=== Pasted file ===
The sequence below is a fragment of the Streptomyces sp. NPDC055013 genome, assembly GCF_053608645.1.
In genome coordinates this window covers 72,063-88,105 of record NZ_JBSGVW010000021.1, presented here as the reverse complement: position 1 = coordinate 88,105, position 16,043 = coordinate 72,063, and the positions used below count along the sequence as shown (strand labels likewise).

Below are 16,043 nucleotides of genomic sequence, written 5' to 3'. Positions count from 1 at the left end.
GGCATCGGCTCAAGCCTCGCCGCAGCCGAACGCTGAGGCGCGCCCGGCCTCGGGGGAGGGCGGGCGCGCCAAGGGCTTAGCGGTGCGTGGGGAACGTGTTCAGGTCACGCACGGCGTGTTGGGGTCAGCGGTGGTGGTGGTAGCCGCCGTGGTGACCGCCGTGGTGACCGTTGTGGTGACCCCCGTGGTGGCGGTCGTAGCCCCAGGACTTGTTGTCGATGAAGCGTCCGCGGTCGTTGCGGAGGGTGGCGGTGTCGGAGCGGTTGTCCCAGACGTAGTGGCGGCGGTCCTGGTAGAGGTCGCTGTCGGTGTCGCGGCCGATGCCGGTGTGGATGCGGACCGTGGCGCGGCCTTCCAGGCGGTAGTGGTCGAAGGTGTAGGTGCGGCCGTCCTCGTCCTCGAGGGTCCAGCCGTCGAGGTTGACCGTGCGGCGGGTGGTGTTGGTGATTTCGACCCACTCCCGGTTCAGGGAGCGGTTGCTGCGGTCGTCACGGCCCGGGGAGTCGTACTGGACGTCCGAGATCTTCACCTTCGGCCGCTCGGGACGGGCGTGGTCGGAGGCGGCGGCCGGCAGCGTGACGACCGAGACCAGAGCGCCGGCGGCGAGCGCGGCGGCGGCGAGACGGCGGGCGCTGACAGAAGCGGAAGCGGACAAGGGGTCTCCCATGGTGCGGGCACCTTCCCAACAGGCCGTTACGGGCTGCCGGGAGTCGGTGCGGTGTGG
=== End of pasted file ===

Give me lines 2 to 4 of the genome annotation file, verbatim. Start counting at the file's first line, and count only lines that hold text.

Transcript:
In genome coordinates this window covers 72,063-88,105 of record NZ_JBSGVW010000021.1, presented here as the reverse complement: position 1 = coordinate 88,105, position 16,043 = coordinate 72,063, and the positions used below count along the sequence as shown (strand labels likewise).

Below are 16,043 nucleotides of genomic sequence, written 5' to 3'. Positions count from 1 at the left end.
GGCATCGGCTCAAGCCTCGCCGCAGCCGAACGCTGAGGCGCGCCCGGCCTCGGGGGAGGGCGGGCGCGCCAAGGGCTTAGCGGTGCGTGGGGAACGTGTTCAGGTCACGCACGGCGTGTTGGGGTCAGCGGTGGTGGTGGTAGCCGCCGTGGTGACCGCCGTGGTGACCGTTGTGGTGACCCCCGTGGTGGCGGTCGTAGCCCCAGGACTTGTTGTCGATGAAGCGTCCGCGGTCGTTGCGGAGGGTGGCGGTGTCGGAGCGGTTGTCCCAGACGTAGTGGCGGCGGTCCTGGTAGAGGTCGCTGTCGGTGTCGCGGCCGATGCCGGTGTGGATGCGGACCGTGGCGCGGCCTTCCAGGCGGTAGTGGTCGAAGGTGTAGGTGCGGCCGTCCTCGTCCTCGAGGGTCCAGCCGTCGAGGTTGACCGTGCGGCGGGTGGTGTTGGTGATTTCGACCCACTCCCGGTTCAGGGAGCGGTTGCTGCGGTCGTCACGGCCCGGGGAGTCGTACTGGACGTCCGAGATCTTCACCTTCGGCCGCTCGGGACGGGCGTGGTCGGAGGCGGCGGCCGGCAGCGTGACGACCGAGACCAGAGCGCCGGCGGCGAGCGCGGCGGCGGCGAGACGGCGGGCGCTGACAGAAGCGGAAGCGGACAAGGGGTCTCCCATGGTGCGGGCACCTTCCCAACAGGCCGTTACGGGCTGCCGGGAGTCGGTGCGGTGTGG